Stop and smell the roses..

My five year old is always chatting and discussing with me things like, the meaning of life, who her best friends are, why she doesn’t care for this food or that, and how much she loves me and why. Usually I am very attentive, but I will admit, if I am trying to multitask at the same time she is trying to give me her latest speech on why she deserves ice cream before dinner, that I will give her the old “nod and smile” while occasionally throwing in an, “Oh, really?” It works. So I try not to mess with things that work. :)

Lately she has been very interested in my diabetes and how I am feeling. It’s very sweet actually. Through our conversation I picked out a few gems that really stuck with me some are diabetes related and some are not..

  1. When my sugar is high and I am feeling grumpy…”You know, mom, I’m going to tell you some knock knock jokes!” She says that if I laugh really hard and loud I might feel better and being happy will make my sugar come down. 
  2. It’s okay to have dessert before dinner because we’re getting to the fun stuff before having to take care of the boring part.
  3. Exercise is great for mommies and kids to do together. She’s a huge health five! It’s weird. The other day I was working out and she was standing on the sidelines shouting my name. Cheering me on and telling me that I could do it.
  4. Sometimes I don’t always have to clean and do laundry. That stuff is boring and she’d rather we just sit on the couch and watch movies all day. Lately I have been trying to do more of that. The cleaning will get done, eventually. :)
  5. When someone is not feeling well…snuggles make everything better.

Sometimes the wisdom of a child is astounding.

She’s a smart little thing and she makes life so much more enjoyable. I admit that I can be a bit grouchy when there is stuff that needs to get done and no one is doing it. When the chores are piling up but all they want to do is play…it’s endearing but frustrating. My way of thinking is that I will enjoy myself after all the work gets done. They think the opposite is better. ( “They” being my husband and little girl) So, I figure once in a while I would give it a try and just worry about living and less about whether or not the dishes are put away.



Here’s the recap..

In case you were interested in viewing what my day of diabetes was like, via twitter, I have created a link for

Briefly I thought I would share five things that this whole thing taught me:

  1. Though not every diabetic is the same we all go through some of the same frustrations. I think that is why we can all be so encouraging to one another. Because there is an understanding. It’s awesome. 
  2. Not every day is the same when it comes to diabetes. It likes to keep us on our toes. Yesterday was actually a decent day on display for all of twitter to view. While the day before that I battled some vicious numbers. You just never know. Which is why I try to just roll with the punches. Today I am hoping for another amazing diabetes day, but who knows.
  3. Live tweeting your diabetes can get a little more tedious than even the disease. I almost gave up on it yesterday. :)
  4. Getting feedback about my tweets, what I was eating, my regimen was nice. The best part was it sparked a few questions from my non-diabetic friends and family who had no idea that this was what I dealt with daily. So I learned that I shouldn’t hide my disease or what I am going through whether those moments are happy or frustrating.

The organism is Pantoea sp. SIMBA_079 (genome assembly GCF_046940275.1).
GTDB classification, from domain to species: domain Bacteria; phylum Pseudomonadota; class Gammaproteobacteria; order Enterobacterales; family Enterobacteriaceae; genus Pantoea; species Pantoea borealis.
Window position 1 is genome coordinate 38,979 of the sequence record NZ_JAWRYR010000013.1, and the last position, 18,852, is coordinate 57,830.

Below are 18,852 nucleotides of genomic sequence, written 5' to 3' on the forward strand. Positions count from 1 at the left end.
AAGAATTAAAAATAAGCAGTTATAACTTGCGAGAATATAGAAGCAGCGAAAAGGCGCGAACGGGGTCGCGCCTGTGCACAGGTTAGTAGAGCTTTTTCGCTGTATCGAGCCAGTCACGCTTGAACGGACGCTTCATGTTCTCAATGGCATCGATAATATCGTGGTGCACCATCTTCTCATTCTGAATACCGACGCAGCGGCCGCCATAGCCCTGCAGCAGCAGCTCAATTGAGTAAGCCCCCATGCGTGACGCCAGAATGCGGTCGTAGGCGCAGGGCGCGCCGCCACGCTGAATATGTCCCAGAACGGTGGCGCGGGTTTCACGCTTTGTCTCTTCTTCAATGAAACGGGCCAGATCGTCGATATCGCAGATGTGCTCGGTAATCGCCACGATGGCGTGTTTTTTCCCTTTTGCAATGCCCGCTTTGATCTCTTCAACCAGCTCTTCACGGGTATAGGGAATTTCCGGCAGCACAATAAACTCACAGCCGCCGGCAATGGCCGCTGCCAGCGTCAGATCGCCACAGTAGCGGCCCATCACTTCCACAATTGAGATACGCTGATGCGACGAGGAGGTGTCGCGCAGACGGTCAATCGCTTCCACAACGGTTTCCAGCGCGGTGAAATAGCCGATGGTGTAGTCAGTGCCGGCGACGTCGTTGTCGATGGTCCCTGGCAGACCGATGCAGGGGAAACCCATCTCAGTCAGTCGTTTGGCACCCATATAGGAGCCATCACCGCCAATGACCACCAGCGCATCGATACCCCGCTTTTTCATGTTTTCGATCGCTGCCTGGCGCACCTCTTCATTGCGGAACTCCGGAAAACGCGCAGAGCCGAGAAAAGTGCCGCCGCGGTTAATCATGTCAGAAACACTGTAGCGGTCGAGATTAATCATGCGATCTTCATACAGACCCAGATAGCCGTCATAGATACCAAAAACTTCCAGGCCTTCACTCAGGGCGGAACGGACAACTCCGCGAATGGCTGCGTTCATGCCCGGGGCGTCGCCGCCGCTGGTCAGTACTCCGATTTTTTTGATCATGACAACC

5. Coffee and creamer do not mix well with diabetes. Ha. My highest spike was right after my morning cup of heaven.

So some of my “learning” was a bit comical. The bigger picture is that I wasn’t uncomfortable.

In fact while I was out yesterday I tested my blood sugar and took my shot right out in the open. Before I tried very hard to be discrete about everything. The last thing I wanted was to make someone else feel weird or uncomfortable, and then I realized that I was putting myself in a corner when I should be like, “Hey, world! I’m with it!” :)


Today I am going to join in with quite a few people who have already done so and participate in Day Of Diabetes.

In short I will basically be live tweeting , to the best of my ability, everything diabetes related. From when I wake up in the morning to the time I go to bed, and of course, everything in between. For starters I would like it to be noted that I am not a medical professional, I have never claimed to be one, and my regimen is a work in progress. I am not perfect especially when it comes to my diabetes. My days are inconsistent, that’s how diabetes rolls, so to speak. Bare with me. I am putting a lot of myself out there and coming from someone who used to feel very shy about sharing things like this, it’s going to be a little difficult.

No one wants to feel judged.

I first heard of this from SweeterCherise who took to twitter for her day of diabetes. I thought it was such a neat idea. Then it picked up and soon a few others that I follow started live tweeting.

So I figured, why not try it too. Why not let my day be seen. Not just for my diabetic buddies either, they know what the day to day is like for the most part, but for my non diabetic friends. People/family who maybe haven’t experienced diabetes first hand can see what it is like trying to handle family/household chores/life stresses as well as diabetes. It is certainly not a walk in the park. We handle it all so well because we have to. The only other option is to give up and lay by the waste side. That is not a life for me. I hope that in doing this I will get to educate someone, anyone, in the life of a diabetic.